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Simon Tatham

commit sha c35d8b832801d926a16ad29c416b969654051ef0

win_set_[icon_]title: send a codepage along with the string. While fixing the previous commit I noticed that window titles don't actually _work_ properly if you change the terminal character set, because the text accumulated in the OSC string buffer is sent to the TermWin as raw bytes, with no indication of what character set it should interpret them as. You might get lucky if you happened to choose the right charset (in particular, UTF-8 is a common default), but if you change the charset half way through a run, then there's certainly no way the frontend will know to interpret two window titles sent before and after the change in two different charsets. So, now win_set_title() and win_set_icon_title() both include a codepage parameter along with the byte string, and it's up to them to translate the provided window title from that encoding to whatever the local window system expects to receive. On Windows, that's wide-string Unicode, so we can just use the existing dup_mb_to_wc utility function. But in GTK, it's UTF-8, so I had to write an extra utility function to encode a wide string as UTF-8.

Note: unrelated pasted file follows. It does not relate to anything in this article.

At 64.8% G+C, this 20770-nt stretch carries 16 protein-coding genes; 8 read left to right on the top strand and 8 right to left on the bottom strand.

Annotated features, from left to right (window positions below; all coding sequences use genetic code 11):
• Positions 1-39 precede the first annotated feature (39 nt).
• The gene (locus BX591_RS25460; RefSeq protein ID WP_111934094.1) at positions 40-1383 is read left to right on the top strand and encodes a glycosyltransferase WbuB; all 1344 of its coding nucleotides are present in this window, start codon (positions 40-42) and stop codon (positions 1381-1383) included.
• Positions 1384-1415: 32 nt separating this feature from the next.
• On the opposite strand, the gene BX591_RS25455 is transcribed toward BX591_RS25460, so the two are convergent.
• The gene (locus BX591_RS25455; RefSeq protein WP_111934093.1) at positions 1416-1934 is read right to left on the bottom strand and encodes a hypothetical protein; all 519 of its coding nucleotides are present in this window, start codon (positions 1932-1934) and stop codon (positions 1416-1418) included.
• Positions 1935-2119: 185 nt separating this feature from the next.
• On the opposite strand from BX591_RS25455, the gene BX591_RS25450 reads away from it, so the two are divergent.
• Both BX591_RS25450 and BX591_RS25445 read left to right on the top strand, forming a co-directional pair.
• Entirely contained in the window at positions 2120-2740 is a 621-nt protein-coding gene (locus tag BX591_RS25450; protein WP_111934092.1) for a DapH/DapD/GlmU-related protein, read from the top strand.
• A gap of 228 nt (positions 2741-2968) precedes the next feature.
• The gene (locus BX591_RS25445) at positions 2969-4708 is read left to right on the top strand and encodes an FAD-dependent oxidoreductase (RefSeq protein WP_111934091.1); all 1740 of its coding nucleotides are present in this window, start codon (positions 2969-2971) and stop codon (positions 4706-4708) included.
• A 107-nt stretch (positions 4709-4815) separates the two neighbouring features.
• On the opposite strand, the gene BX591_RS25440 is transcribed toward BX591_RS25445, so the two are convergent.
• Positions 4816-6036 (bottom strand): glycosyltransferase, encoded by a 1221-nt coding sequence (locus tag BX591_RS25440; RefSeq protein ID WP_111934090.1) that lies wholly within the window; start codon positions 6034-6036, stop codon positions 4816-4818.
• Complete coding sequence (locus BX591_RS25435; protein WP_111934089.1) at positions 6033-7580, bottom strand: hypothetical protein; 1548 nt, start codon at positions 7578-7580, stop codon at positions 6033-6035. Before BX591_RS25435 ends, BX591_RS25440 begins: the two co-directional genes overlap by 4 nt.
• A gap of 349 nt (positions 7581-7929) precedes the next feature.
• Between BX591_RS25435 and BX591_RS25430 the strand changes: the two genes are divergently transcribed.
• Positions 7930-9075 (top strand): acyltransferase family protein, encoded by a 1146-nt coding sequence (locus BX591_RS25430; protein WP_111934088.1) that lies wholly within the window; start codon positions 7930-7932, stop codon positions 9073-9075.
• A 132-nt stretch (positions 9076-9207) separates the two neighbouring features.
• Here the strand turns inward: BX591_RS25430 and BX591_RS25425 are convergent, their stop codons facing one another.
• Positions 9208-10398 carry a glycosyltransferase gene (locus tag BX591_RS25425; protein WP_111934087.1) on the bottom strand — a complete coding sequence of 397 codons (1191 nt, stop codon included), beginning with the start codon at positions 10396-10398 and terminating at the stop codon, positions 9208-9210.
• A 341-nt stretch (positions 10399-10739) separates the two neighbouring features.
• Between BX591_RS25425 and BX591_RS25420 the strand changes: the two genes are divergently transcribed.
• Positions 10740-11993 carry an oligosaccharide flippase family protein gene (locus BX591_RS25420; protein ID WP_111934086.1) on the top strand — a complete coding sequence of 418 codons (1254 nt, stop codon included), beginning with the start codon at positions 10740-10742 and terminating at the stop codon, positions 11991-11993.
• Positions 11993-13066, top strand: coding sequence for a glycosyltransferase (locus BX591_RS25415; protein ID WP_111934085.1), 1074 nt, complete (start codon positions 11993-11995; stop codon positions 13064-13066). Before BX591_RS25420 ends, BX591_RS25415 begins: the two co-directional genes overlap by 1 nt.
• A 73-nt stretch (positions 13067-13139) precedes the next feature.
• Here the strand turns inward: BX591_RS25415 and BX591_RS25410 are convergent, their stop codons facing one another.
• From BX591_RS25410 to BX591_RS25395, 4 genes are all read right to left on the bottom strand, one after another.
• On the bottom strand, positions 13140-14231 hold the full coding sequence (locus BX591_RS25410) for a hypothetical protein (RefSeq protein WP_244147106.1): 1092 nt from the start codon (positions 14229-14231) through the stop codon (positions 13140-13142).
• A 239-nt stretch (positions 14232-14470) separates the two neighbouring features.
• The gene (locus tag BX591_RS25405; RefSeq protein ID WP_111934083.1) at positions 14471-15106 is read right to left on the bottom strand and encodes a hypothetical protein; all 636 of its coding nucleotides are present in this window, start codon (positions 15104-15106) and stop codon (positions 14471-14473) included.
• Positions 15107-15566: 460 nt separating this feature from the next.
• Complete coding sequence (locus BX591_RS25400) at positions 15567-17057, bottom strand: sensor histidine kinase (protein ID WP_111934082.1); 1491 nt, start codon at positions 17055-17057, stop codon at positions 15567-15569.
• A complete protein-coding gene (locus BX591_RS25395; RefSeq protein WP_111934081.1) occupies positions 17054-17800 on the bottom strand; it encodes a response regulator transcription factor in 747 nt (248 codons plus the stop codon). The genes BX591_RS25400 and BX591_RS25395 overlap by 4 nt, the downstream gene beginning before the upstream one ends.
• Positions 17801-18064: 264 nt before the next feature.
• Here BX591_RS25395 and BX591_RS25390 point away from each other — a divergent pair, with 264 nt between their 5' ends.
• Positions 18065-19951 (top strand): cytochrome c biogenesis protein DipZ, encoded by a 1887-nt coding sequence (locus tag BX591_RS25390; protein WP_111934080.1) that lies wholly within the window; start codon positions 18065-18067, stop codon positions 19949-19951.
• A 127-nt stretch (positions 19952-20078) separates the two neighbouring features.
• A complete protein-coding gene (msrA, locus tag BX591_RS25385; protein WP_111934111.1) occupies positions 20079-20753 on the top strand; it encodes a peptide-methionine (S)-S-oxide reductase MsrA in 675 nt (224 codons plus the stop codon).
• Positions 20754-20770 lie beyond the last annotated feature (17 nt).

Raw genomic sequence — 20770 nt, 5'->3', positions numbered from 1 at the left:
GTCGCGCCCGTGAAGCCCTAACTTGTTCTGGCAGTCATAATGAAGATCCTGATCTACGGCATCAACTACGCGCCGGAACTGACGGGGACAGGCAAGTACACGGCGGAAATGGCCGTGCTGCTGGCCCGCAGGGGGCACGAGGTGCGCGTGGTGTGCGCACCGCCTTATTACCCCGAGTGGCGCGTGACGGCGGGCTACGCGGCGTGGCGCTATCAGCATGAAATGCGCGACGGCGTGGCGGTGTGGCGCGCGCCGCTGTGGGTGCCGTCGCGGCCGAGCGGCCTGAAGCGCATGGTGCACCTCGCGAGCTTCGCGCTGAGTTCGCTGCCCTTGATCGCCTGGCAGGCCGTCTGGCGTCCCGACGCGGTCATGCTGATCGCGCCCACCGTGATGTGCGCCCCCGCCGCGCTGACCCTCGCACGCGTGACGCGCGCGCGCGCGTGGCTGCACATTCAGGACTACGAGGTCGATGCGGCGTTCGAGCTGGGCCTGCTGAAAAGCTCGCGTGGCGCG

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Simon Tatham

commit sha 22911ccdcc37c7955bfc1c45a88d3762d1206da7